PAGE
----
July 20, 2011
Trains are so romantic, making me nostalgic for a time in which I have never actually lived. I lingered in the dining car on my way up to Seattle, reading my book, gazing out at the Columbia, at the large swaths of green, of the backyards and shipping docks. We sailed along, the valley a blur of green and blue and cloud.
Josh and I made last minute preparations at his house – feeding the chickens, packing snacks for the plane, synching our various electronic devices – before shouldering our packs and heading for the light rail and onward to the airport. Our flight departed just before midnight, and we flew to Dulles in the sleepy vague haze of the airborne redeye. We deplaned bleary eyed but oddly rested, and continued to the connecting gate for our flight to JFK.
And thus began our trip to... Germany.
There were mechanical problems with the IAD-JFK flight, and so our deparure time was pushed back by fifteen minute increments about, oh, every fifteen minutes. Getting a little edgy, Josh and I played the game "would we make the plane to Joburg if our flight left now? How 'bout now? Now?"until it became clear that we were not going to make it. And, sure enough, come time to board, the gate agent told us (and twelve other Joburg-bound passengers) to refrain from boarding the plane and to instead take a trip to the United customer service desk for rerouting.
After a few comic trips between the gate and customer service, we learned through the passenger rumor-mill that there is only one daily flight to South Africa from JFK, and that we would not in fact be going to South Africa anytime soon. Josh and I suggested we ban together and call ourselves "the United 14" and film a serial television drama on my iPhone, but the others were not in the mood for joking around. Especially when we learned that the next available flight to anywhere in South Africa was not for... two weeks.
"Alas!" the people cried! "No! It cannot be!" "I will not stand for this injustice!" "I am so angry!!" Oh the tears and the gnashing of teeth! Josh and I, however, having the luxury of an open-ended itinerary and a sense of grand adventure, accepted the fact that we might not be going to South Africa, like, at all. Where would we like to go? we asked each other. Italy?! Thailand?! Mongolia?! By the time we reached the head of the line, I thinik we were settled on Greece.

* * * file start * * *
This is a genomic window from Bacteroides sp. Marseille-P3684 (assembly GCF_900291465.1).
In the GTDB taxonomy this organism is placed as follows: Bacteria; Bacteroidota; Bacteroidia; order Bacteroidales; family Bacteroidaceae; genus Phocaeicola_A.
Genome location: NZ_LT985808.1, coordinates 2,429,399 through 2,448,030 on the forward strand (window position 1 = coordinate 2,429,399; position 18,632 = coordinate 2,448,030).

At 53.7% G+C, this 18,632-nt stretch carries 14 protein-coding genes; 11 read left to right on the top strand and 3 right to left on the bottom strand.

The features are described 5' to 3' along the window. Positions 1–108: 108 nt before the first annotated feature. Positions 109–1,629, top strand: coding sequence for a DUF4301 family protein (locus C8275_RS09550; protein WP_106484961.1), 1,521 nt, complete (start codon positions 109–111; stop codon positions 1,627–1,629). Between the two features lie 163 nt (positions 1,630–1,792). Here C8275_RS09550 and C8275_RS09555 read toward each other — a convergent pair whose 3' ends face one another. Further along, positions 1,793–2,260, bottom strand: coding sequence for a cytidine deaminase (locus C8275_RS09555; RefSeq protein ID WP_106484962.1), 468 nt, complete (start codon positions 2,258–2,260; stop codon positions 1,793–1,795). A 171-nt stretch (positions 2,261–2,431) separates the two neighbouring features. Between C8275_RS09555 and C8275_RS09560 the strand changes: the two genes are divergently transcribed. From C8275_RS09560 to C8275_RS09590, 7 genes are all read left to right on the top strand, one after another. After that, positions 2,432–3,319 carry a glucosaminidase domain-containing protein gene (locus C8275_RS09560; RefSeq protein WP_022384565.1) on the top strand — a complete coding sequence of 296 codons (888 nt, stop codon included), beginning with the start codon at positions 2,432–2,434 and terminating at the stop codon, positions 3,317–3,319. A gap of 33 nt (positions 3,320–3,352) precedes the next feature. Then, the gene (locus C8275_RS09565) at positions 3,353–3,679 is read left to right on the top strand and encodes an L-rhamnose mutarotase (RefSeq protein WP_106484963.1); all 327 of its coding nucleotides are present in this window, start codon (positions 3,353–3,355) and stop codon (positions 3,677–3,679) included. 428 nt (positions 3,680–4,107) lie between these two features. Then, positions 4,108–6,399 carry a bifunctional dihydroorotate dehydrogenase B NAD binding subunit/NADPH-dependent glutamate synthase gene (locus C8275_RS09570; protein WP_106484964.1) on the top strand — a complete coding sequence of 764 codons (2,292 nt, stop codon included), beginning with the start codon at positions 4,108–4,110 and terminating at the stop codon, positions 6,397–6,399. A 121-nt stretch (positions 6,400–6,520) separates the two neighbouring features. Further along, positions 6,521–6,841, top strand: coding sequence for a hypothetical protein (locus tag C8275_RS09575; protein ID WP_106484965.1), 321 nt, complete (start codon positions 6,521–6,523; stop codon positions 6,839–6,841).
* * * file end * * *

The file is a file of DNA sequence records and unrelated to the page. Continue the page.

Our customer service agent was a rockstar. You know the part in the movie where the underdog sports team or the beleaguered Navy Seals unit or the chess team from an inner-city school — despite all the odds stacked against them — rallies? When the leader steps forward and says, "This. This is what we've been training for. Today is our day. Let's do this." That was our customer service representative. "I think we can make it happen if we send them through Doha!" she hollered down the line of the bracing agents, fingers flying over their keyboards, eyes feverishly scanning their computer screens. "No, Bahrain! Send them through Bahrain! They can connect in the morning. Wait! No! Bahrain is sold out. Here, I've got something in Heathrow. No, Dakar! No, try—" Josh and I were amazing hypothetical world travelers, skipping from one corner of the Western Hemisphere to the other, and we responded with things like, "Great! We're going to Qatar?!" with a kind of manic glee, prepared at any moment to change our final destination if it became dire. "I've found it!" said our agent. "There's flight out of Frankfurt leaving in two days. We'll put you up in DC for two nights, route you through Germany, and get you to Johannesburg on Saturday." To which we responded, "Thank you! ... But wouldn't it be better to just send us to Frankfurt now?" and... lo and behold... she said yes.
So, before we knew it, we were booked on a two-day adventure — lodging and meals provided — to Germany.
Josh and I spent the time before our evening flight happily (and incredulously) reading Frankfurt guide books while sitting on the floor of the airport Borders, taking notes on where to go and what to see. And then we were aloft, spending another night above the ground...